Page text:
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Because we haven't quite managed to work out a way for us to consume ALL the entertainment yet: to keep us from emerging haggard and zombie like after regular all night box set marathons, book splurges and music overload we've set up this quarterly space where we can express our pure fannish glee at the fact that so many projects of awesome potential are continually being made. All of our past wants and desires can be found in the We Want It! tag.


cover of Carry On   cover of All-New All-Different Avengers   Poster for Fantastic Four


Well, back in May I made one list of books I was looking forward to and then I made another list with lots of overlap for Fangirl Happy Hour, so you'd think I'd be out of books. They keep getting announced, though. I'm doomed.

Carry On by Rainbow Rowell — I loved Fangirl. I thought the fanfic parts were cute, for sure, but since Cath seemed to write in isolation and not be part of fandom so much I connected much more readily with the interpersonal storyline. (This way of doing fandom is totally fine! It's just not an experience I'm very familiar with so have a hard time grokking.) Based on that I shouldn't be that excited about Simon and Baz's adventures, but I really, really am and can't help it. And there's already been assurances that this is not going to be a queerbaiting thing, which is a pretty big relief? I hate that I'm so dubious of queer content in ANY mainstream fiction. Oops.

Between the World and Me by Ta-Nehisi Coates — I've been reading criticism and commentary by Ta-Nehisi Coates for a year now. No matter what, I always learn something new when I read his work. This book was meant to come out later this year, but they moved it up to mid-July. The book is formatted as a letter to his son, which I suspects means I will end up in tears at least once.

Saga Volume 5 by Brian K. Vaughn and Fiona Staples — After catching up on the series, I could not have predicted the ending to volume four. I gaped at my trade and re-read the end twice. I've resisted reading this in floppy because it's torture going issue to issue with this series in particular, but I'm going to be patient. I'm going to wait! I am definitely not going to cheat by reading issues on the sly in my comic shop because this series is TORTURE issue to issue. Patience, patience.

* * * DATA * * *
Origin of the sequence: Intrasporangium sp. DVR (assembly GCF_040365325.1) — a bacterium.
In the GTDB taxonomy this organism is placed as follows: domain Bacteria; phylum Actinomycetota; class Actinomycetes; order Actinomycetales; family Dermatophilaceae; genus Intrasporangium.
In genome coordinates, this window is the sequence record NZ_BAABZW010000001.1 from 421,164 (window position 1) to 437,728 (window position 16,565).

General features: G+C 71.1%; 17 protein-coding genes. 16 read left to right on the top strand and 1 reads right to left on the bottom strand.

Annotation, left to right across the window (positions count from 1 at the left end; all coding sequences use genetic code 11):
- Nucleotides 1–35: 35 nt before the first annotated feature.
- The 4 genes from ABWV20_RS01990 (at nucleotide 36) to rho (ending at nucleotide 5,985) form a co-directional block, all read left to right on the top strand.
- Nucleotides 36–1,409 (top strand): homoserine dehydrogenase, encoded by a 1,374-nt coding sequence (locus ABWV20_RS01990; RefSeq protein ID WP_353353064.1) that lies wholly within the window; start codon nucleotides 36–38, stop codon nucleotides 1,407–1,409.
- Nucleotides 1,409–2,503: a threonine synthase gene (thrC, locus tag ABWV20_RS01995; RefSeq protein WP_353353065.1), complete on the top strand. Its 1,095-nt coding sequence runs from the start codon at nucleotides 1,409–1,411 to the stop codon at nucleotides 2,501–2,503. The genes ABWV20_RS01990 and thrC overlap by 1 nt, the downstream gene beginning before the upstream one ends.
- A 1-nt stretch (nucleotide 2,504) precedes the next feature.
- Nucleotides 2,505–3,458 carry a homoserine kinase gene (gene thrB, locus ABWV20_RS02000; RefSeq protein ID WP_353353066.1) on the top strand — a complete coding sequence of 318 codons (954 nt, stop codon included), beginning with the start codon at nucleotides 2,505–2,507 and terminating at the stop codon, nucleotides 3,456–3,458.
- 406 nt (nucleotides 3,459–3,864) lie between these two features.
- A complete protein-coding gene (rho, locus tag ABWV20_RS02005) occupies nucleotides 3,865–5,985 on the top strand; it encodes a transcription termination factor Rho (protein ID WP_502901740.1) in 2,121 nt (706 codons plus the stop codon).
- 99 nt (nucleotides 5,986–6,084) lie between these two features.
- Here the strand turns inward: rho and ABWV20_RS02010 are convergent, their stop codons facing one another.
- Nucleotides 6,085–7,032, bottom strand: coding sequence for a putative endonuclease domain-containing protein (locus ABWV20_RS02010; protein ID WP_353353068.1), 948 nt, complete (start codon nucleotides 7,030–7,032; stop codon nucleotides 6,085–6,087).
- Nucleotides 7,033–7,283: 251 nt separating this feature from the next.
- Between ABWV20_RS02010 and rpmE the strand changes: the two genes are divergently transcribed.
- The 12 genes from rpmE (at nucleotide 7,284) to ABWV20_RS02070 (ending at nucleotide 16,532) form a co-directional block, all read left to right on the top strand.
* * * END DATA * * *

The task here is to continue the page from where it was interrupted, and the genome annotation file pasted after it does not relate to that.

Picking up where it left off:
All New All Different Avengers #1 by Mark Waid, Adam Kubert, Mahmud Asrar, and Alex Ross — I'm so amazed at the formation of this team. It's so exciting to see Kamala here, and that's the reason I'm going to be reading this series in floppy come October (Kamala is also coming back in her own series with a new #1). My comic guy seems dubious about Waid writing Kamala and Miles (although I don't know much about Miles yet), and seems kind of down on Waid as a superhero writer, but I'm going to give it a shot. But this means I should really catch up on Thor (even if I HAVE already been spoiled).


Paper Towns — This isn't my favorite of John Green books, but it's a really interesting experiment. The trailer, of course, makes it look like another "boy chases a manic pixie dream girl" and doesn't handle any of the examination of the trope. Which is fair! Because it's a trailer. I'm curious if film can do the type of deconstruction the book managed.

Fantastic Four — I barely remember the previous films at all, which makes me feel mildly guilty as a Chris Evans fangirl. I just found them so boring. But the trailer for this made it look pretty awesome. Kate Mara! Michael B. Jordan! I'm into this.


The Expanse — THIS COMES OUT IN DECEMBER. I'm so upset because I want it to come out right now. Immediately. I may be angling for us to get cable back so I can record it on DVR and watch the first episode repeatedly on a loop. I'm so happy that some of my favorite characters show up in this season even though they don't appear in the book series until the second book. Avasarala! The casting so far has been really great, although I am gonna have to wait and see about Amos. SOMEWHAT DUBIOUS over how pretty the dude they cast is and whether he's gonna be able to pull off the physical presence Amos has in the books. I want this show to be good. I really, really do. Don't let me down, SyFy. ;___;


Horizon Zero Dawn — This game looks so gorgeous and has ROBOT DINOSAURS. Plus, the main character is a woman who can take down huge ROBOT DINOSAURS. I'm going to have to sell a kidney to get a PS4. This game beat my excitement for the Final Fantasy VII remake that means I will finally get to play the whole game without motion sickness, and that's a pretty big feat. I was very excited about FFVII. >.> I'm curious if the ROBOT DINOSAURS are meant to be the main enemy or if there's a larger big bad lurking in the depths of the game.